Pollen grains are covered with an oily coating that makes them stick together, so that they cling to their pollinators. Some plants have light-weight pollen that can be transferred by wind, but many have heavier pollen that must be transferred by animals, including birds and bats, but primarily bees.
Honey may be the human race's oldest sweet. Many cultures exploit wild colonies for food while others have developed beekeeping practices where humans provide the bees with housing and food and, in exchange, the bees pollinate plants and provide surplus honey. Whereas solitary and semi-social bees gather only enough nectar to ensure their offspring survive to reproduce, it's the honey bee's nature to hoard surplus pollen and honey, something that makes them unique among other bees.
How You Can be Part of the Honey Bee Solution
Plant for Pollinators
Planting a pollinator garden helps honeybees and other insects immensely. Bees rely on nectar and pollen from nearby flowers for their survival. When flowers are scarce, bees can starve. By planting a pollinator garden, you're ensuring that bees have a source of food year round - just be sure your garden is pesticide free. There are over 300 identified nectar and pollen producing plants in the US and Canada, so you have plenty to choose from. The Garden Detroit cultivates some of the most desirable plants for honey bees and other pollinating insects, so that we can make them available to fellow bee lovers and bee keepers.
Unless you have particular bee allergies, don't be afraid of attracting pollinators to your property. The "bees" that give most people trouble — yellow jackets, wasps and hornets — aren't true bees. They're relatives. Besides, they're carnivores and won't be attracted to your plants. If even handfuls of people each planted a few plants for bees, it would have a profound impact on bee colony health and beekeeping success within our communities.
Get your hive on.
Keeping your own hive is not only a great hobby, but also a way to raise healthy honeybees and ensure that the plants and crops in your surrounding area are being pollinated. The backyard or rooftop beekeeper has a more productive garden as well as the added benefit of harvesting honey in the fall. If you’re interested in starting your own hive or having Bees in the D set up a hive on your property, please contact Brian for more information.
GO PESTICIDE FREE and ORGANIC
Honeybees feed on the flowers from nearby gardens, crops and ornamental plants, so it's vital that these not be coated in substances that could weaken the bee populations. This means gardening and farming without the use of pesticides.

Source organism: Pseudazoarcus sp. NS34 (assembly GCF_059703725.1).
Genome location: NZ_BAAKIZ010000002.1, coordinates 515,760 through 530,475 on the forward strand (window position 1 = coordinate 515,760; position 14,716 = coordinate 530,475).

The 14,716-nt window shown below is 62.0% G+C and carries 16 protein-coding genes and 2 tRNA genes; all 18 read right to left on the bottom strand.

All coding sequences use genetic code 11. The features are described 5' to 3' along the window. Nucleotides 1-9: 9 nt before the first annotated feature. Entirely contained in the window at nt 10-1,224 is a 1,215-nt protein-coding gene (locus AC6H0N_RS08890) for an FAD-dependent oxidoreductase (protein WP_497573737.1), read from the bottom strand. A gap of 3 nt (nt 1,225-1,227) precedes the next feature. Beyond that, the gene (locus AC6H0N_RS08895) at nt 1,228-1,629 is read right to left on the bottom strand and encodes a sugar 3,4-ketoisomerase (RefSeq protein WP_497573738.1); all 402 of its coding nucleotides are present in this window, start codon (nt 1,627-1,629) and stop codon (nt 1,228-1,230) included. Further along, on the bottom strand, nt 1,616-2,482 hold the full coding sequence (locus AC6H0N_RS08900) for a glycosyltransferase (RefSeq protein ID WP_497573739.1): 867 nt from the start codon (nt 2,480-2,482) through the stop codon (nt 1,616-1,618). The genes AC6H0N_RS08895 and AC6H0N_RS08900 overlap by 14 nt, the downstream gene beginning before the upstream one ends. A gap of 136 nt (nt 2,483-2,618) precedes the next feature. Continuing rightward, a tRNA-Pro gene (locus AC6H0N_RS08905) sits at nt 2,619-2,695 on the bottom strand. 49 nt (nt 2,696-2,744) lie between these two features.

Pesticides are harmful to humans and worse for bees. The chemicals and pest control treatments used on lawns and gardens weaken bees, and are especially damaging if applied to flowers in full bloom. Research shows that most pesticides linger in the nectar and pollen of flowers, where bees are most likely to come into contact with them. If these treatments don't kill the bees outright, they weaken their immune systems and make them more susceptible to disease and infestation by pests.
Chemical-sprayed lawns are dangerous to the bees. There are more chemicals in the form of fertilizers, insecticides, herbicides, fungicides applied to lawns than any other plant in the USA, even when compared to corn and soy beans. And remember that bees forage for food over an area of one to two miles from their hives. Over the years, Tom has often asked local homeowners who use chemicals on their lawns if they would go organic if it worked just as well, and everyone has said “yes.” Therefore, we believe there's an opportunity to eventually create an organic lawn and garden fertilization and pest-free service, so the residents of Jefferson Chalmers can work towards having their neighborhood become a chemical-free safe haven for all forms of life, including bees.
Look for labels that say "grown without pesticides" at your local store, or visit a local farmer's market and ensure that the products you buy are bee-friendly. Buying local and organic is a great way to support the bees and your community.
Swarming is a natural process that occurs when colonies of honey bees have outgrown their hive. If you see a swarm, contact Brian who will try to relocate them to a safer new home. Honeybees in a swarm are very gentle and present very little danger, but can be made aggressive if disturbed or sprayed with water. Just leave them alone and wait for Brian to arrive. Because only one out of six new honey bee swarms survive to reach the one year mark, human help significantly increases new colony survival.
By buying raw honey from Bees in the D and other local Detroit beekeepers, you will support their efforts to increase the local bee populations and therefore the environmental health of Detroit, as well as your own health. Unlike pasteurized honey, raw honey comes straight from the hive and is unheated, unpasteurized and undiluted, which means it retains all the antioxidants, vitamins, minerals and delicious flavor.
By buying only local raw honey, you help keep yourself and your local community healthy. Please visit the Bees in the D website to make a donation and to keep abreast of their events.